The ACOG and the HHS also provide guidelines for safe food handling to avoid food poisoning during pregnancy. In general, they advise that you keep your kitchen clean, including knives, countertops, and cutting boards after handling and preparing uncooked foods. And wash your hands regularly before and after handling food.

Food preparation guidelines fall into different categories based on the type of food you might be preparing.

Fruits and Vegetables

Rinse all raw produce thoroughly under running tap water before eating, cutting, or cooking. Cook sprouts thoroughly if you choose to consume them.

Eggs

Egg dishes should be cooked until they reach an internal temperature of 160°F. If you prepare eggs alone, cook them until both the yolk and the whites are firm.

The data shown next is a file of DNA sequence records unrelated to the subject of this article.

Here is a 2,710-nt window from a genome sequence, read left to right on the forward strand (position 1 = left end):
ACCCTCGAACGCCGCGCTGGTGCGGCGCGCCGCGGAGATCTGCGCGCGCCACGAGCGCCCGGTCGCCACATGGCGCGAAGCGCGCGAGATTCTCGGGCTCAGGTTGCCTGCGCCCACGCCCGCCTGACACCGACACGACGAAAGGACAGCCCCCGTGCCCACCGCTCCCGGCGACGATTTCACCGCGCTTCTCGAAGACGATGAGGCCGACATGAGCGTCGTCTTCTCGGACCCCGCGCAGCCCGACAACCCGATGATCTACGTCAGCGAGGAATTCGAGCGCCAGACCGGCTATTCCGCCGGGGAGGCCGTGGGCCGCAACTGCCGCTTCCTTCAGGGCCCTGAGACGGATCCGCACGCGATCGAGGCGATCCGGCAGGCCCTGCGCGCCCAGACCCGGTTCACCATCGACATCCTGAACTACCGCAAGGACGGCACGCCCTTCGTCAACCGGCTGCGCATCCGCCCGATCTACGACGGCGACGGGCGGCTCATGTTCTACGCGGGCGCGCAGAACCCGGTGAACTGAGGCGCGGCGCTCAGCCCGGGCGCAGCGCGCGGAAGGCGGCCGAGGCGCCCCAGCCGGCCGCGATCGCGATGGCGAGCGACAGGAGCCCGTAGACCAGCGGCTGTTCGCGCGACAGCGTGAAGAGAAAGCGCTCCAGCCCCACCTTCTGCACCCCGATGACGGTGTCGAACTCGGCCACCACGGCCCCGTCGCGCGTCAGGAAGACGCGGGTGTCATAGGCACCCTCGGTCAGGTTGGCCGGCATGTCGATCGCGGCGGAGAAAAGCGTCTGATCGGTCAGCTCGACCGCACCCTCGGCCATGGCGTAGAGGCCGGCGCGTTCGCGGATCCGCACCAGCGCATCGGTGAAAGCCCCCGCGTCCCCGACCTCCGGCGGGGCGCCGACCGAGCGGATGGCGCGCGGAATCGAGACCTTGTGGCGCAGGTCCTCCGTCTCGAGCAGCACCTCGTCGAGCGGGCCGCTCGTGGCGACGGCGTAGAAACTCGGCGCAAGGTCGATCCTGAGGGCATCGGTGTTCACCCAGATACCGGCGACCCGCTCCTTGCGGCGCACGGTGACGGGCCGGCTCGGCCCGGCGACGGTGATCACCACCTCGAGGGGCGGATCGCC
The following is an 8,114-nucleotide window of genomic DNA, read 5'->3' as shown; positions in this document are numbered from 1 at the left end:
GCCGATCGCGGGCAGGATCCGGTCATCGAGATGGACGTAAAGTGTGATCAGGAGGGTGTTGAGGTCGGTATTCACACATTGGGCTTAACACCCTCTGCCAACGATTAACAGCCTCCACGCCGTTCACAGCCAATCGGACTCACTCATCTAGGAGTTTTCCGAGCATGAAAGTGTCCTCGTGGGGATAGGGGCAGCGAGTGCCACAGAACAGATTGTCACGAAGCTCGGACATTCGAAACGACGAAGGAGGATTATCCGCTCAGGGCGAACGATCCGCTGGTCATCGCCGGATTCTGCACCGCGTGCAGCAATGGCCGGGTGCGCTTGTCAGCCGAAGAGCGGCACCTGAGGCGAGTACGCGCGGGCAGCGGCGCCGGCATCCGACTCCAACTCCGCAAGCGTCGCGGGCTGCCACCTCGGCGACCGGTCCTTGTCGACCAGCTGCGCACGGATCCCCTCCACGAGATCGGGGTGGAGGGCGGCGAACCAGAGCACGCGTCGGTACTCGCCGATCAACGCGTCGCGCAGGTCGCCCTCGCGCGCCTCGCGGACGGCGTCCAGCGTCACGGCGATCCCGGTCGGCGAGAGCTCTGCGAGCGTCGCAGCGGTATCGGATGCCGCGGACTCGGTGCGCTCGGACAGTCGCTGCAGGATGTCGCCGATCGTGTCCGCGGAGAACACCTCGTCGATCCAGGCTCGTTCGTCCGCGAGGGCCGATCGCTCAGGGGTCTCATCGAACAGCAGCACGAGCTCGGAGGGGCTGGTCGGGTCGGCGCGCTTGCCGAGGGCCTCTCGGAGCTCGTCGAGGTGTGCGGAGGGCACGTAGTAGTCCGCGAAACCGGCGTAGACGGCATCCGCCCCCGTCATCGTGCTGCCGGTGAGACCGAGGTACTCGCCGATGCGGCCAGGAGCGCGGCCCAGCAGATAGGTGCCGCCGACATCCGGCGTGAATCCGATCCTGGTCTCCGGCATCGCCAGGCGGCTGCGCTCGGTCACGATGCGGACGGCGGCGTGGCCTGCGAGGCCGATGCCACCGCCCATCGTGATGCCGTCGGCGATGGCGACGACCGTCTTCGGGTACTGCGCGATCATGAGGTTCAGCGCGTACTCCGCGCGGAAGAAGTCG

Meat

When cooking meat, use a food thermometer to make sure your food reaches the USDA-recommended safe minimum internal temperature. You can download and print a complete list of safe temperatures at the FoodSafety.gov website. Post it in your kitchen for a quick reference.

Some examples of safe internal temperatures include:

  • All poultry: 165°F
  • Beef veal or lamb steaks: 145°F
  • Ground beef: 160°F
  • Leftovers and casseroles: 165°F

Government sources also recommend that you freeze meat for several days at sub-zero (0°F) temperatures before cooking to reduce the chance of infection.

Seafood

Seafood should be chosen carefully. The ACOG recommends that you avoid seafood that is likely to be high in mercury (including shark, bigeye tuna, marlin, and orange roughy) for reasons other than bacterial poisoning.

  • Fish with fins should be cooked to an internal temperature of 145°F or until flesh is opaque and separates easily with a fork.
  • Clams, oysters, and mussels should be cooked until the shells open.
  • Shrimp, lobster, crab, and scallops should be cooked until the flesh is white and opaque.